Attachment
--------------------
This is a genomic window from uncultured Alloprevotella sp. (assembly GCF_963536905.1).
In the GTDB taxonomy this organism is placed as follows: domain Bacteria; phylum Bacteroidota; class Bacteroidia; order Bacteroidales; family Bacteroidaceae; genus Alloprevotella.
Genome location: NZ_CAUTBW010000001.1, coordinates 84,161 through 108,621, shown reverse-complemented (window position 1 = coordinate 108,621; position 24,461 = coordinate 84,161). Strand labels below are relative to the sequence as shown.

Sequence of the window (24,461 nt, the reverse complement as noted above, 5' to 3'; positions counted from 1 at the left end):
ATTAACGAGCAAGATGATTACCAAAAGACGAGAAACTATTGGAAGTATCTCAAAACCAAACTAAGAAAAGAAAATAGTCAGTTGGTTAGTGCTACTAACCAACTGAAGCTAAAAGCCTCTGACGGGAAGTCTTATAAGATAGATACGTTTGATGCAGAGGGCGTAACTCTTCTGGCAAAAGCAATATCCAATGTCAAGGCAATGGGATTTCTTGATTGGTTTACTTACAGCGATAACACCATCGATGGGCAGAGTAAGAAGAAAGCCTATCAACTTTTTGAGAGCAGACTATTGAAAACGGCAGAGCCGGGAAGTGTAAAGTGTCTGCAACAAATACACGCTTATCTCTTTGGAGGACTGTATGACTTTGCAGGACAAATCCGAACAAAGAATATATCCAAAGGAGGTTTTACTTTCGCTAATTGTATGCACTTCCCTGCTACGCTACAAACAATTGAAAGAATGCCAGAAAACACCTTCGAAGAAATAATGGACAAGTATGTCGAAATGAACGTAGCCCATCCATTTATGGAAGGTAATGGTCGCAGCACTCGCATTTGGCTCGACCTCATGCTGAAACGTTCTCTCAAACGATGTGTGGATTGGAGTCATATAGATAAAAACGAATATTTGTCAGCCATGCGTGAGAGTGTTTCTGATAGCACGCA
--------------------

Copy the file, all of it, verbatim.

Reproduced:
This is a genomic window from uncultured Alloprevotella sp. (assembly GCF_963536905.1).
In the GTDB taxonomy this organism is placed as follows: domain Bacteria; phylum Bacteroidota; class Bacteroidia; order Bacteroidales; family Bacteroidaceae; genus Alloprevotella.
Genome location: NZ_CAUTBW010000001.1, coordinates 84,161 through 108,621, shown reverse-complemented (window position 1 = coordinate 108,621; position 24,461 = coordinate 84,161). Strand labels below are relative to the sequence as shown.

Sequence of the window (24,461 nt, the reverse complement as noted above, 5' to 3'; positions counted from 1 at the left end):
ATTAACGAGCAAGATGATTACCAAAAGACGAGAAACTATTGGAAGTATCTCAAAACCAAACTAAGAAAAGAAAATAGTCAGTTGGTTAGTGCTACTAACCAACTGAAGCTAAAAGCCTCTGACGGGAAGTCTTATAAGATAGATACGTTTGATGCAGAGGGCGTAACTCTTCTGGCAAAAGCAATATCCAATGTCAAGGCAATGGGATTTCTTGATTGGTTTACTTACAGCGATAACACCATCGATGGGCAGAGTAAGAAGAAAGCCTATCAACTTTTTGAGAGCAGACTATTGAAAACGGCAGAGCCGGGAAGTGTAAAGTGTCTGCAACAAATACACGCTTATCTCTTTGGAGGACTGTATGACTTTGCAGGACAAATCCGAACAAAGAATATATCCAAAGGAGGTTTTACTTTCGCTAATTGTATGCACTTCCCTGCTACGCTACAAACAATTGAAAGAATGCCAGAAAACACCTTCGAAGAAATAATGGACAAGTATGTCGAAATGAACGTAGCCCATCCATTTATGGAAGGTAATGGTCGCAGCACTCGCATTTGGCTCGACCTCATGCTGAAACGTTCTCTCAAACGATGTGTGGATTGGAGTCATATAGATAAAAACGAATATTTGTCAGCCATGCGTGAGAGTGTTTCTGATAGCACGCA